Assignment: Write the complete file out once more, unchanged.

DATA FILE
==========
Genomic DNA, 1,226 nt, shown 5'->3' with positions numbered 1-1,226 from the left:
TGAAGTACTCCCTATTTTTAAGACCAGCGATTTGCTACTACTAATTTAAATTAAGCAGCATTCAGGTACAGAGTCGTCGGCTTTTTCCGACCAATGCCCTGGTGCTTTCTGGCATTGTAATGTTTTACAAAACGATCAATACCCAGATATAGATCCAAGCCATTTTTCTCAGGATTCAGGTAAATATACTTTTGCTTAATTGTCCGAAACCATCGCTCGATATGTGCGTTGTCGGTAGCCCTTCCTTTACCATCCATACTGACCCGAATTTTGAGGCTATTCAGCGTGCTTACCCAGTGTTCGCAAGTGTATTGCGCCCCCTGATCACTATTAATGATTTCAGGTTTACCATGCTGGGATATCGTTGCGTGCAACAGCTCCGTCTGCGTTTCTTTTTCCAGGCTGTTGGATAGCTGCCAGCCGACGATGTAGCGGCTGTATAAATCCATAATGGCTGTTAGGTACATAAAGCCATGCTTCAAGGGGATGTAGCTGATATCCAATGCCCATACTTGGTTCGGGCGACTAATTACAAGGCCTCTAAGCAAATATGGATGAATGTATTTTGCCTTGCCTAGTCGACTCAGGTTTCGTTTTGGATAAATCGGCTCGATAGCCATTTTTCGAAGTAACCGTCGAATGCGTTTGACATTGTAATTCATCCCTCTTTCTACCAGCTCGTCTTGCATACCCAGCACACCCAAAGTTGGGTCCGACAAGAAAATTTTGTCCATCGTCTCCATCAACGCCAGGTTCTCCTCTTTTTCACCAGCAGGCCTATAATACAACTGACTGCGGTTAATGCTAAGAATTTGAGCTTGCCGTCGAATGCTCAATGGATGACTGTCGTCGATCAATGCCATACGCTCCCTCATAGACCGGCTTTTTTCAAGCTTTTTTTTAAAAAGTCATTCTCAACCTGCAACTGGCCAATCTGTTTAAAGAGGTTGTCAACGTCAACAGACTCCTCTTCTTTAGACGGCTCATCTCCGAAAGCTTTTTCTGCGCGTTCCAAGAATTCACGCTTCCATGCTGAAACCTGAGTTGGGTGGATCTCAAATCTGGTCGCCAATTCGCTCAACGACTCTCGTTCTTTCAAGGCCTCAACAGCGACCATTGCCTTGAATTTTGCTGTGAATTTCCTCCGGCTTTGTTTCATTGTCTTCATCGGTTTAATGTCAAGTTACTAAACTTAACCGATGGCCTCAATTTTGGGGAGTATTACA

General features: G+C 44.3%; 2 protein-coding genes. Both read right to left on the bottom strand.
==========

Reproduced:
Genomic DNA, 1,226 nt, shown 5'->3' with positions numbered 1-1,226 from the left:
TGAAGTACTCCCTATTTTTAAGACCAGCGATTTGCTACTACTAATTTAAATTAAGCAGCATTCAGGTACAGAGTCGTCGGCTTTTTCCGACCAATGCCCTGGTGCTTTCTGGCATTGTAATGTTTTACAAAACGATCAATACCCAGATATAGATCCAAGCCATTTTTCTCAGGATTCAGGTAAATATACTTTTGCTTAATTGTCCGAAACCATCGCTCGATATGTGCGTTGTCGGTAGCCCTTCCTTTACCATCCATACTGACCCGAATTTTGAGGCTATTCAGCGTGCTTACCCAGTGTTCGCAAGTGTATTGCGCCCCCTGATCACTATTAATGATTTCAGGTTTACCATGCTGGGATATCGTTGCGTGCAACAGCTCCGTCTGCGTTTCTTTTTCCAGGCTGTTGGATAGCTGCCAGCCGACGATGTAGCGGCTGTATAAATCCATAATGGCTGTTAGGTACATAAAGCCATGCTTCAAGGGGATGTAGCTGATATCCAATGCCCATACTTGGTTCGGGCGACTAATTACAAGGCCTCTAAGCAAATATGGATGAATGTATTTTGCCTTGCCTAGTCGACTCAGGTTTCGTTTTGGATAAATCGGCTCGATAGCCATTTTTCGAAGTAACCGTCGAATGCGTTTGACATTGTAATTCATCCCTCTTTCTACCAGCTCGTCTTGCATACCCAGCACACCCAAAGTTGGGTCCGACAAGAAAATTTTGTCCATCGTCTCCATCAACGCCAGGTTCTCCTCTTTTTCACCAGCAGGCCTATAATACAACTGACTGCGGTTAATGCTAAGAATTTGAGCTTGCCGTCGAATGCTCAATGGATGACTGTCGTCGATCAATGCCATACGCTCCCTCATAGACCGGCTTTTTTCAAGCTTTTTTTTAAAAAGTCATTCTCAACCTGCAACTGGCCAATCTGTTTAAAGAGGTTGTCAACGTCAACAGACTCCTCTTCTTTAGACGGCTCATCTCCGAAAGCTTTTTCTGCGCGTTCCAAGAATTCACGCTTCCATGCTGAAACCTGAGTTGGGTGGATCTCAAATCTGGTCGCCAATTCGCTCAACGACTCTCGTTCTTTCAAGGCCTCAACAGCGACCATTGCCTTGAATTTTGCTGTGAATTTCCTCCGGCTTTGTTTCATTGTCTTCATCGGTTTAATGTCAAGTTACTAAACTTAACCGATGGCCTCAATTTTGGGGAGTATTACA

General features: G+C 44.3%; 2 protein-coding genes. Both read right to left on the bottom strand.